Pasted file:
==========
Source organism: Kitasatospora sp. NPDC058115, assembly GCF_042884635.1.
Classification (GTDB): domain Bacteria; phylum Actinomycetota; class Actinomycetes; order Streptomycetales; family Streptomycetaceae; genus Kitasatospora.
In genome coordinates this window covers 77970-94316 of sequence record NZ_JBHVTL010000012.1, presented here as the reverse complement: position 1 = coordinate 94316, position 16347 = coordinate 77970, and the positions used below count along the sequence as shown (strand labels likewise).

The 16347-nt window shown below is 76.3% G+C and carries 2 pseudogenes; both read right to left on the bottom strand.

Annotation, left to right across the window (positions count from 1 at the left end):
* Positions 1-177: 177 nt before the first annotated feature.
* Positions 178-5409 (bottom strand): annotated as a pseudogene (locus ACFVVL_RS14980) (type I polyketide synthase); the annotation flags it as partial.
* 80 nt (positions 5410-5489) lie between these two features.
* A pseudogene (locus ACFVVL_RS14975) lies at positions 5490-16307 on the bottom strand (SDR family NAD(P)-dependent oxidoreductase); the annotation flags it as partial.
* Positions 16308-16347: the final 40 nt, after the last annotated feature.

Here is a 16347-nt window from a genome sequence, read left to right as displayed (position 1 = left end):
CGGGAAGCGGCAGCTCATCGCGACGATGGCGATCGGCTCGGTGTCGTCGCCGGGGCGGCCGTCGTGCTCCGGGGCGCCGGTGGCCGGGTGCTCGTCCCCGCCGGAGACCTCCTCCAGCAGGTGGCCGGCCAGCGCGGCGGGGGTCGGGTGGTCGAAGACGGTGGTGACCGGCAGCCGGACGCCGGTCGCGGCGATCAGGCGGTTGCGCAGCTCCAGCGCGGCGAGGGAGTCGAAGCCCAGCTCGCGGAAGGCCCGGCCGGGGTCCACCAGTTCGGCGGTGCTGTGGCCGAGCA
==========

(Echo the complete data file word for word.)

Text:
Source organism: Kitasatospora sp. NPDC058115, assembly GCF_042884635.1.
Classification (GTDB): domain Bacteria; phylum Actinomycetota; class Actinomycetes; order Streptomycetales; family Streptomycetaceae; genus Kitasatospora.
In genome coordinates this window covers 77970-94316 of sequence record NZ_JBHVTL010000012.1, presented here as the reverse complement: position 1 = coordinate 94316, position 16347 = coordinate 77970, and the positions used below count along the sequence as shown (strand labels likewise).

The 16347-nt window shown below is 76.3% G+C and carries 2 pseudogenes; both read right to left on the bottom strand.

Annotation, left to right across the window (positions count from 1 at the left end):
* Positions 1-177: 177 nt before the first annotated feature.
* Positions 178-5409 (bottom strand): annotated as a pseudogene (locus ACFVVL_RS14980) (type I polyketide synthase); the annotation flags it as partial.
* 80 nt (positions 5410-5489) lie between these two features.
* A pseudogene (locus ACFVVL_RS14975) lies at positions 5490-16307 on the bottom strand (SDR family NAD(P)-dependent oxidoreductase); the annotation flags it as partial.
* Positions 16308-16347: the final 40 nt, after the last annotated feature.

Here is a 16347-nt window from a genome sequence, read left to right as displayed (position 1 = left end):
CGGGAAGCGGCAGCTCATCGCGACGATGGCGATCGGCTCGGTGTCGTCGCCGGGGCGGCCGTCGTGCTCCGGGGCGCCGGTGGCCGGGTGCTCGTCCCCGCCGGAGACCTCCTCCAGCAGGTGGCCGGCCAGCGCGGCGGGGGTCGGGTGGTCGAAGACGGTGGTGACCGGCAGCCGGACGCCGGTCGCGGCGATCAGGCGGTTGCGCAGCTCCAGCGCGGCGAGGGAGTCGAAGCCCAGCTCGCGGAAGGCCCGGCCGGGGTCCACCAGTTCGGCGGTGCTGTGGCCGAGCA